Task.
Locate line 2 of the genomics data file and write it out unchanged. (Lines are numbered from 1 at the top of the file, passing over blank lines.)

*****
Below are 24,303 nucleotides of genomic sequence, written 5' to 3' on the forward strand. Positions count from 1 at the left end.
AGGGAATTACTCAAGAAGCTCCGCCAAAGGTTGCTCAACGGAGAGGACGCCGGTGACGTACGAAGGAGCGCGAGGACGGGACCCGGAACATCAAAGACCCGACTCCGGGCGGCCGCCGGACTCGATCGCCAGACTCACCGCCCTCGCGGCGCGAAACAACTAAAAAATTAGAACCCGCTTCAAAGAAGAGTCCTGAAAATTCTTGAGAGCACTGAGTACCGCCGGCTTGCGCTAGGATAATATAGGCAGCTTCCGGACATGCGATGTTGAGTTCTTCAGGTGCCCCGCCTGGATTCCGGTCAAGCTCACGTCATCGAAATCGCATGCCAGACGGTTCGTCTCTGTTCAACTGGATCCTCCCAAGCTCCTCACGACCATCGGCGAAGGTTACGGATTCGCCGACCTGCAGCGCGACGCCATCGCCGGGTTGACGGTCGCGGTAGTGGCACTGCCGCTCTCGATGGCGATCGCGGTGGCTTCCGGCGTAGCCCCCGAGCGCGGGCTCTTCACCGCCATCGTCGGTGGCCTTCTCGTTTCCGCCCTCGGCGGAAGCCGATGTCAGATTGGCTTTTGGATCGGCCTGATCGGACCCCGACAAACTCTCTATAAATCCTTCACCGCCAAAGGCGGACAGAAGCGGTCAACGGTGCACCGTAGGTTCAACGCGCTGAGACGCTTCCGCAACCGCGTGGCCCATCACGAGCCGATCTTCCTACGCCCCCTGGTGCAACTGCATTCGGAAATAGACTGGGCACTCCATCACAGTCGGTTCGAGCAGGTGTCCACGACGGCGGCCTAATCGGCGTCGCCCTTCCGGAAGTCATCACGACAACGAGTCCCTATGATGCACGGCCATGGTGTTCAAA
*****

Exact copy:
AGGGAATTACTCAAGAAGCTCCGCCAAAGGTTGCTCAACGGAGAGGACGCCGGTGACGTACGAAGGAGCGCGAGGACGGGACCCGGAACATCAAAGACCCGACTCCGGGCGGCCGCCGGACTCGATCGCCAGACTCACCGCCCTCGCGGCGCGAAACAACTAAAAAATTAGAACCCGCTTCAAAGAAGAGTCCTGAAAATTCTTGAGAGCACTGAGTACCGCCGGCTTGCGCTAGGATAATATAGGCAGCTTCCGGACATGCGATGTTGAGTTCTTCAGGTGCCCCGCCTGGATTCCGGTCAAGCTCACGTCATCGAAATCGCATGCCAGACGGTTCGTCTCTGTTCAACTGGATCCTCCCAAGCTCCTCACGACCATCGGCGAAGGTTACGGATTCGCCGACCTGCAGCGCGACGCCATCGCCGGGTTGACGGTCGCGGTAGTGGCACTGCCGCTCTCGATGGCGATCGCGGTGGCTTCCGGCGTAGCCCCCGAGCGCGGGCTCTTCACCGCCATCGTCGGTGGCCTTCTCGTTTCCGCCCTCGGCGGAAGCCGATGTCAGATTGGCTTTTGGATCGGCCTGATCGGACCCCGACAAACTCTCTATAAATCCTTCACCGCCAAAGGCGGACAGAAGCGGTCAACGGTGCACCGTAGGTTCAACGCGCTGAGACGCTTCCGCAACCGCGTGGCCCATCACGAGCCGATCTTCCTACGCCCCCTGGTGCAACTGCATTCGGAAATAGACTGGGCACTCCATCACAGTCGGTTCGAGCAGGTGTCCACGACGGCGGCCTAATCGGCGTCGCCCTTCCGGAAGTCATCACGACAACGAGTCCCTATGATGCACGGCCATGGTGTTCAAA